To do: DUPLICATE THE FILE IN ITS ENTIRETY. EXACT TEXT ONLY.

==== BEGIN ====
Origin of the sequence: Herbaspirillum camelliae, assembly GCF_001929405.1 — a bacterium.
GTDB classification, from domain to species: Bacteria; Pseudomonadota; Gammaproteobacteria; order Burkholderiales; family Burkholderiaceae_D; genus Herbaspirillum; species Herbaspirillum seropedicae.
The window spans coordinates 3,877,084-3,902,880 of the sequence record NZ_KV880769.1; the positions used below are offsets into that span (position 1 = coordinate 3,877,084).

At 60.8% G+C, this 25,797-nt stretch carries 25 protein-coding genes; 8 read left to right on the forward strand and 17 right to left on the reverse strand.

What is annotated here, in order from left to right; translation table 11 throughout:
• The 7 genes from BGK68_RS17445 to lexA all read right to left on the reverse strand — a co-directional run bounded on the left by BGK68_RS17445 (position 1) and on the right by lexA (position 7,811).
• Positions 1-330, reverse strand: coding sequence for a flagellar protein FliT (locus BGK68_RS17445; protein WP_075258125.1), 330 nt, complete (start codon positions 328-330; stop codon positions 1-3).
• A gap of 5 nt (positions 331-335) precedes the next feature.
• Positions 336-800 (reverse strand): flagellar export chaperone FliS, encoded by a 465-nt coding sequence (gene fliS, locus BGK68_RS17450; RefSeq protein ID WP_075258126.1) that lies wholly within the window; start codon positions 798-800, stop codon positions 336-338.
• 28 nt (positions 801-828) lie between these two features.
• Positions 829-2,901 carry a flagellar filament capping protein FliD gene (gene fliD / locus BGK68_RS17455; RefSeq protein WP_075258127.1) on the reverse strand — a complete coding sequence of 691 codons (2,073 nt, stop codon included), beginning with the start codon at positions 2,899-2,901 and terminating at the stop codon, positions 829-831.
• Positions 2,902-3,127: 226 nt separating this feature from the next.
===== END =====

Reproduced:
Origin of the sequence: Herbaspirillum camelliae, assembly GCF_001929405.1 — a bacterium.
GTDB classification, from domain to species: Bacteria; Pseudomonadota; Gammaproteobacteria; order Burkholderiales; family Burkholderiaceae_D; genus Herbaspirillum; species Herbaspirillum seropedicae.
The window spans coordinates 3,877,084-3,902,880 of the sequence record NZ_KV880769.1; the positions used below are offsets into that span (position 1 = coordinate 3,877,084).

At 60.8% G+C, this 25,797-nt stretch carries 25 protein-coding genes; 8 read left to right on the forward strand and 17 right to left on the reverse strand.

What is annotated here, in order from left to right; translation table 11 throughout:
• The 7 genes from BGK68_RS17445 to lexA all read right to left on the reverse strand — a co-directional run bounded on the left by BGK68_RS17445 (position 1) and on the right by lexA (position 7,811).
• Positions 1-330, reverse strand: coding sequence for a flagellar protein FliT (locus BGK68_RS17445; protein WP_075258125.1), 330 nt, complete (start codon positions 328-330; stop codon positions 1-3).
• A gap of 5 nt (positions 331-335) precedes the next feature.
• Positions 336-800 (reverse strand): flagellar export chaperone FliS, encoded by a 465-nt coding sequence (gene fliS, locus BGK68_RS17450; RefSeq protein ID WP_075258126.1) that lies wholly within the window; start codon positions 798-800, stop codon positions 336-338.
• 28 nt (positions 801-828) lie between these two features.
• Positions 829-2,901 carry a flagellar filament capping protein FliD gene (gene fliD / locus BGK68_RS17455; RefSeq protein WP_075258127.1) on the reverse strand — a complete coding sequence of 691 codons (2,073 nt, stop codon included), beginning with the start codon at positions 2,899-2,901 and terminating at the stop codon, positions 829-831.
• Positions 2,902-3,127: 226 nt separating this feature from the next.